The failure of the United Nations commission to gain the release of the hostages was perhaps Vance's greatest disappointment. Here was a case where the litigation strategy would have been vindicated had it worked and let to an orderly responsible return of the Americans in the embassy. Instead, despite prolonged negotiations and numerous postponements, the effort collapsed when the Iranians would not keep their end of the agreement.

Vance's way of doing business was to work with the principals, then put out only the dry details after the results were sealed and delivered to the president. By no stretch of the imagination could Vance be called an activist or a conceptualizer, but he brought to the White House the full backing of the Eastern establishment and a demeanor of quiet dignity. Privately Vance often seemed concerned about his position being usurped by Brzezinski, but with Jody Powell and occasionally the president as moderator, Hodding Carter and I were always careful to consult on their speeches and television appearances. All formal speeches by Vance, Brzezinski and Defense Secretary Harold Brown were cleared directly by principals in the group and the president and Brzezinski actee. In my experience at the NSC, this was simply not the case.

There was no need for such behavior. Brzezinski prides himself on never having had a Cabinet member, especially Vance or Brown, complain that their views have not been fairly presented to the president. Vance saw Carter whenever he desired and the secretary of state's daily evening report went directly to the president without comment by Brzezinski. The Friday morning foreign policy breakfasts in the Cabinet room essentially revolved around Vance's agenda. If Brzezinski disagreed with Vance he told him so on the telephone, describing the position he would present to the president. Getting one's views fairly and accurately presented to Jimmy Carter was never a problem.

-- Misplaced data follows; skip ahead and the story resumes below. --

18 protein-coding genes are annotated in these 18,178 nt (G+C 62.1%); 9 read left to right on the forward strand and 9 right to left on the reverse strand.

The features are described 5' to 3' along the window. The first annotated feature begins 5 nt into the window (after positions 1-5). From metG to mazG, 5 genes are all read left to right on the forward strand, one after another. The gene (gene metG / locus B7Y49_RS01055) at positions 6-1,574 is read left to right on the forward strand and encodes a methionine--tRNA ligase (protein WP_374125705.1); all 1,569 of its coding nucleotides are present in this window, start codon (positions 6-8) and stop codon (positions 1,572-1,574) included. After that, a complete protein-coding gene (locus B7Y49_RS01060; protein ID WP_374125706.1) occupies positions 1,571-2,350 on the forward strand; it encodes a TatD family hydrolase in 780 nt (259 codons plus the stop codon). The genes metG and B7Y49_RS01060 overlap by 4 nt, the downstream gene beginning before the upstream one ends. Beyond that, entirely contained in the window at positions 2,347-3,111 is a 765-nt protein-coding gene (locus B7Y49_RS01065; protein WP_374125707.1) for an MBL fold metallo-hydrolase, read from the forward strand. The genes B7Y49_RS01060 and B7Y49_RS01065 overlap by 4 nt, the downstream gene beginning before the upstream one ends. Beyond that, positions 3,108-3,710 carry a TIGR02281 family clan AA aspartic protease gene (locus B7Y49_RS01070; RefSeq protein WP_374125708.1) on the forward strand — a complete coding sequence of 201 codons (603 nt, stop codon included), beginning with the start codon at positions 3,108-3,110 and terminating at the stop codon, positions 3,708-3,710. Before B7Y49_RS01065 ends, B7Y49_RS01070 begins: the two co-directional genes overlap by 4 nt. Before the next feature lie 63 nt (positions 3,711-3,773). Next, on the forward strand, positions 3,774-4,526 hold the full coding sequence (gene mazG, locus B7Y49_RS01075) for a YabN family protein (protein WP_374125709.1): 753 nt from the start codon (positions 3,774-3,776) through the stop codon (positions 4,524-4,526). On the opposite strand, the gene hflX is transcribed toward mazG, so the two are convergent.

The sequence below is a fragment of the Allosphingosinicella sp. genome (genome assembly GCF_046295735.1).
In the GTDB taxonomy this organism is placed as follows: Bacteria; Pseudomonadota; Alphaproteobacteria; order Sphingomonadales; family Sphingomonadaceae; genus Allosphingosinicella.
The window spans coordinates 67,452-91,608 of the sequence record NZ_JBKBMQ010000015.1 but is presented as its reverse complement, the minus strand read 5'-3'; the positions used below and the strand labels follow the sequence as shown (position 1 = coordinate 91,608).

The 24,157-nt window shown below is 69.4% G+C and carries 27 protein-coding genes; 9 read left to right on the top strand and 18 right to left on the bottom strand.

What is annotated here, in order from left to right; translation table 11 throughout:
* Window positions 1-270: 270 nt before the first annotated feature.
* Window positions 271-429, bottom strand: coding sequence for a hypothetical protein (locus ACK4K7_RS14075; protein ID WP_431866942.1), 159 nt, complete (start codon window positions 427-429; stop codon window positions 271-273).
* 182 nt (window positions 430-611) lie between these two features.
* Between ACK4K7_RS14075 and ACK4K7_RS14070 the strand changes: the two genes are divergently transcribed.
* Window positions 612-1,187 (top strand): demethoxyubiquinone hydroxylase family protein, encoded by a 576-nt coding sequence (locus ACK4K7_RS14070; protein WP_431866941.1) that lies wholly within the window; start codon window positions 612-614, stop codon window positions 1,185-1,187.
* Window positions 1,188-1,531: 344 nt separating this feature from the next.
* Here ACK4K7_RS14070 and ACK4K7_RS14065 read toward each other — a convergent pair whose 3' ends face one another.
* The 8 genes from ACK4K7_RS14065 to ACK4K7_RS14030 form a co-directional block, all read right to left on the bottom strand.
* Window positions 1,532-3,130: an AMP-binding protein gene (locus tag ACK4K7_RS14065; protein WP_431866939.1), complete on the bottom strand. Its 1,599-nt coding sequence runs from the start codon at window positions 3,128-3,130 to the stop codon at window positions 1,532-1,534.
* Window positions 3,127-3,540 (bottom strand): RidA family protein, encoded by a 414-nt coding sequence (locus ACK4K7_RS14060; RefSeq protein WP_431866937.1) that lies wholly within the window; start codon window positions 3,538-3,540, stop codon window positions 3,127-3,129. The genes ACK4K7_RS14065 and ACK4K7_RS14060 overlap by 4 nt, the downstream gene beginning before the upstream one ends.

The real issues, bases on strongly held differences in beliefs, approach and style, surfaced over timing and execution -- when and how to act. Do you sit down and talk to the Russians immediately after they have invaded Afghanistan or do you wait until they have begun to remove their troops? Do you hold a summit meeting with the Soviet Union before or after normalizing relations with China? Do you approach the Soviet Union with only preliminary information on a Soviet brigade in Cuba or do you wait to build a complete case and formulate a plan of action?

For Vance and his close associates, dialogue was the essence of policy making. Diplomacy is a continuing process of evolving a solution, much as arguing a law case, often with many postponements. For Brzezinski, timing, moments of action and resolution -- even if they involve risks -- are the essence of policy making. His approach to defining and resolving problems is to synthesize and, if necessary, polarize them, to make the options clear for the president.

If the president was emotionally more confortable with Vance's style, Afghanistan and Iran have forced him to choose most of Brzezinski's options. Zbig is quick, so quick that he's accused of being bumptious and having an itchy trigger finger. His dynamic and impatient drive are often mistaken for arrogance and cockiness. Yet on tough issues, like the Soviet brigade in Cuba, he privately urged a careful calculation of the options before going public.

Inside the Carter White House there was never a Vance or a Brzezinski policy. It was always Jimmy Carter's decision and it's very likely to remain that way.